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Hungerford, United Kingdom

Shaw Stewart P.,Douglas Instruments Ltd. | Mueller-Dieckmann J.,University of Hamburg
Acta Crystallographica Section F:Structural Biology Communications

Crystallization remains the bottleneck in the crystallographic process leading from a gene to a three-dimensional model of the encoded protein or RNA. Automation of the individual steps of a crystallization experiment, from the preparation of crystallization cocktails for initial or optimization screens to the imaging of the experiments, has been the response to address this issue. Today, large high-throughput crystallization facilities, many of them open to the general user community, are capable of setting up thousands of crystallization trials per day. It is thus possible to test multiple constructs of each target for their ability to form crystals on a production-line basis. This has improved success rates and made crystallization much more convenient. High-throughput crystallization, however, cannot relieve users of the task of producing samples of high quality. Moreover, the time gained from eliminating manual preparations must now be invested in the careful evaluation of the increased number of experiments. The latter requires a sophisticated data and laboratory information-management system. A review of the current state of automation at the individual steps of crystallization with specific attention to the automation of optimization is given. © 2014 International Union of Crystallography All rights reserved. Source

Kolek S.A.,Douglas Instruments Ltd. | Brauning B.,TU Munich | Shaw Stewart P.D.,Douglas Instruments Ltd.
Acta Crystallographica Section:F Structural Biology Communications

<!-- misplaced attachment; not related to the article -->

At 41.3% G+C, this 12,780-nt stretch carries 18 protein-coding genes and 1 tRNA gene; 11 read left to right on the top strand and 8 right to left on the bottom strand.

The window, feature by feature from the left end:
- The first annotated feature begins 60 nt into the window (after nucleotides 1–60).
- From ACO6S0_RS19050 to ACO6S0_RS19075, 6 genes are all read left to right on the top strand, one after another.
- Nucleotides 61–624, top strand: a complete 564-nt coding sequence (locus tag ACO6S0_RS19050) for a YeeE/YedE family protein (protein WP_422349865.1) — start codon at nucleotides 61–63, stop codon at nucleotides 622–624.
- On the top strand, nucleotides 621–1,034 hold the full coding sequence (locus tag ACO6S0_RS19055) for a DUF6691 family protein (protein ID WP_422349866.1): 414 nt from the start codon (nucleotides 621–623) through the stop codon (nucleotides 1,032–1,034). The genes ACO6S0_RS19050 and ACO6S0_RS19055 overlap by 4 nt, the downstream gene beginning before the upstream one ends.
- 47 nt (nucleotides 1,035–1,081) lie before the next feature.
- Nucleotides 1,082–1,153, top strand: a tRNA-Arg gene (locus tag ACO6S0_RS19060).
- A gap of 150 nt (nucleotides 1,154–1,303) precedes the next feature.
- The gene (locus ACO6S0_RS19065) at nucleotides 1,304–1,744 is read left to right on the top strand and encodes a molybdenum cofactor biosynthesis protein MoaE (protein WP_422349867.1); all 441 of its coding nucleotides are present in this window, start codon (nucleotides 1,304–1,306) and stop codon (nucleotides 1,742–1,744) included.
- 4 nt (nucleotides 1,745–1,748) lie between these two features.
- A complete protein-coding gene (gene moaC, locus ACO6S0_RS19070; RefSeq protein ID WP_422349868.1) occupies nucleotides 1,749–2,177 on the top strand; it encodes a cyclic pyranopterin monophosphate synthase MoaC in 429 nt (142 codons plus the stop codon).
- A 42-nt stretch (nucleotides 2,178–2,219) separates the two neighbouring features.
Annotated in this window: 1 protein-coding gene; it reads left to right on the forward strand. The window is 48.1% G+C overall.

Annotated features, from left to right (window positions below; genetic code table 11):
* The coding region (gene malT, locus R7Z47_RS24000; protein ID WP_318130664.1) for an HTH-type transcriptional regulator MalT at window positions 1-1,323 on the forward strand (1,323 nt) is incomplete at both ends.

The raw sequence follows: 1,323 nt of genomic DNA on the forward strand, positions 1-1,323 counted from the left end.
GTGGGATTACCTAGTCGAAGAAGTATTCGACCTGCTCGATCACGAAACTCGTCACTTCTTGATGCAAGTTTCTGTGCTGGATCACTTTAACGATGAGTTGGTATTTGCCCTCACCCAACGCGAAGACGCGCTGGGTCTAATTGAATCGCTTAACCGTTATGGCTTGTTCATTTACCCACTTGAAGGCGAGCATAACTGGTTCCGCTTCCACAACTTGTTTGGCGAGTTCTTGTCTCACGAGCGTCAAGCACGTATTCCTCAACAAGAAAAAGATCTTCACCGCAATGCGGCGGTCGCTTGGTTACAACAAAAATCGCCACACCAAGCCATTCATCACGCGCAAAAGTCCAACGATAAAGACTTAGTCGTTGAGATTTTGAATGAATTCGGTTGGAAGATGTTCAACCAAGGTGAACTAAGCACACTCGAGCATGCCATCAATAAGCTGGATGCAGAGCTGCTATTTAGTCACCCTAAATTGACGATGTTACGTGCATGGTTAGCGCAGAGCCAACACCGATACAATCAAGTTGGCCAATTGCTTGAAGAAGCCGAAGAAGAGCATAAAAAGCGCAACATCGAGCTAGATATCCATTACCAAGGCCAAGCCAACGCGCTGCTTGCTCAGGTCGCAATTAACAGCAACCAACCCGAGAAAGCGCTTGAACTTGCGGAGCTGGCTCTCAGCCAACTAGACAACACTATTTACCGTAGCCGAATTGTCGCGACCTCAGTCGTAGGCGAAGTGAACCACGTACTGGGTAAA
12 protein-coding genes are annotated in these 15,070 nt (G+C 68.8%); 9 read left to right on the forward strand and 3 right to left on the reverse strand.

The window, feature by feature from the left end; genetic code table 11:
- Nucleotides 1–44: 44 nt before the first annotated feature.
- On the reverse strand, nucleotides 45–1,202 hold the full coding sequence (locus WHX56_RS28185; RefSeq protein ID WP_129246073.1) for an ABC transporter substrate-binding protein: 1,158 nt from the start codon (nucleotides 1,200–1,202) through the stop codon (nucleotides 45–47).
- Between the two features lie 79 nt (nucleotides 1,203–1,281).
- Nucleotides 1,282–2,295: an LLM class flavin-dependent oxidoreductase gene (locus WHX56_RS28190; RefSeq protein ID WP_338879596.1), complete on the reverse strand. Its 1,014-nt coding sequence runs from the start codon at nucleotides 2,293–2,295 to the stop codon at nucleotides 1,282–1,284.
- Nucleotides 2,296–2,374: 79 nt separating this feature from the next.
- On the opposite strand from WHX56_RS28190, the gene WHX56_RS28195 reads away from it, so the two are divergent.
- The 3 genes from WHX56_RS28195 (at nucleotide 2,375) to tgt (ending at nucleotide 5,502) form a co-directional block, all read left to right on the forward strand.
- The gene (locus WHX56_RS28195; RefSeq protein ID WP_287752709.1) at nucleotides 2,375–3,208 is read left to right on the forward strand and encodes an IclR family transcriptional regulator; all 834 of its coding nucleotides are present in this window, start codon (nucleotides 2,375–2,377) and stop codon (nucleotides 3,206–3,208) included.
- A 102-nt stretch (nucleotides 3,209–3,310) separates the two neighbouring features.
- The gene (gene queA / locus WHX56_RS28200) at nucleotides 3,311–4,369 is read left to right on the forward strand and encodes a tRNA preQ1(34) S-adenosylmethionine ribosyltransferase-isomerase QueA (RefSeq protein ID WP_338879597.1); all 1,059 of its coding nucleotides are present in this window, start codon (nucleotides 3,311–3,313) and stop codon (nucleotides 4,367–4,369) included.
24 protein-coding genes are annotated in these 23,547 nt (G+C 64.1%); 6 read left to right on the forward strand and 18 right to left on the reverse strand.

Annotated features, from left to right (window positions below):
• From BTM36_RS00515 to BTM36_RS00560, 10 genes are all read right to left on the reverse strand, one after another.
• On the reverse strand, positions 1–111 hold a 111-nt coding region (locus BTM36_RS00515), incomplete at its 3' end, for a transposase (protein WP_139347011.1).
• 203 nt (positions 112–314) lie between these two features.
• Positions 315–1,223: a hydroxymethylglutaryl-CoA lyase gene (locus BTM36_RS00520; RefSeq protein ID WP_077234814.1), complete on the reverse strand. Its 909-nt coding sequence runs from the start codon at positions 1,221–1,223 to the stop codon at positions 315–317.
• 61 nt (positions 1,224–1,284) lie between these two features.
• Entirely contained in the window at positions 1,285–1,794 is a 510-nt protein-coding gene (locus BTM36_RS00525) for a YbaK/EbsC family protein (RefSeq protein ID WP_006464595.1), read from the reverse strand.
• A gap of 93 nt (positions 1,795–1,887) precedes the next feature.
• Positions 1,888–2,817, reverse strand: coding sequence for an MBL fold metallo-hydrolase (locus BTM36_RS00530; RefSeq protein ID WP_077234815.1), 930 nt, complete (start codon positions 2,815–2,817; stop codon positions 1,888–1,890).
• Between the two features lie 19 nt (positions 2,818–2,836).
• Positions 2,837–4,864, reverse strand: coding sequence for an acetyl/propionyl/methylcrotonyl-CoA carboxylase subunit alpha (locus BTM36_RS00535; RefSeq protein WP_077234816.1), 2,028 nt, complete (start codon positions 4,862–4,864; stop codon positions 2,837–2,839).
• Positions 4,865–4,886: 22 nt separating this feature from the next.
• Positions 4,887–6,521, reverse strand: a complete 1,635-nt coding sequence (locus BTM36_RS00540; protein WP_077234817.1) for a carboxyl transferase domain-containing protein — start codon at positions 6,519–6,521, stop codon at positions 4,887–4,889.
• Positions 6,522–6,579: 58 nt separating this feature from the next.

Random microseed matrix screening (rMMS), in which seed crystals are added to random crystallization screens, is an important breakthrough in soluble protein crystallization that increases the number of crystallization hits that are available for optimization. This greatly increases the number of soluble protein structures generated every year by typical structural biology laboratories. Inspired by this success, rMMS has been adapted to the crystallization of membrane proteins, making LCP seed stock by scaling up LCP crystallization conditions without changing the physical and chemical parameters that are critical for crystallization. Seed crystals are grown directly in LCP and, as with conventional rMMS, a seeding experiment is combined with an additive experiment. The new method was used with the bacterial integral membrane protein OmpF, and it was found that it increased the number of crystallization hits by almost an order of magnitude: without microseeding one new hit was found, whereas with LCP-rMMS eight new hits were found. It is anticipated that this new method will lead to better diffracting crystals of membrane proteins. A method of generating seed gradients, which allows the LCP seed stock to be diluted and the number of crystals in each LCP bolus to be reduced, if required for optimization, is also demonstrated. © 2016 International Union of Crystallography. Source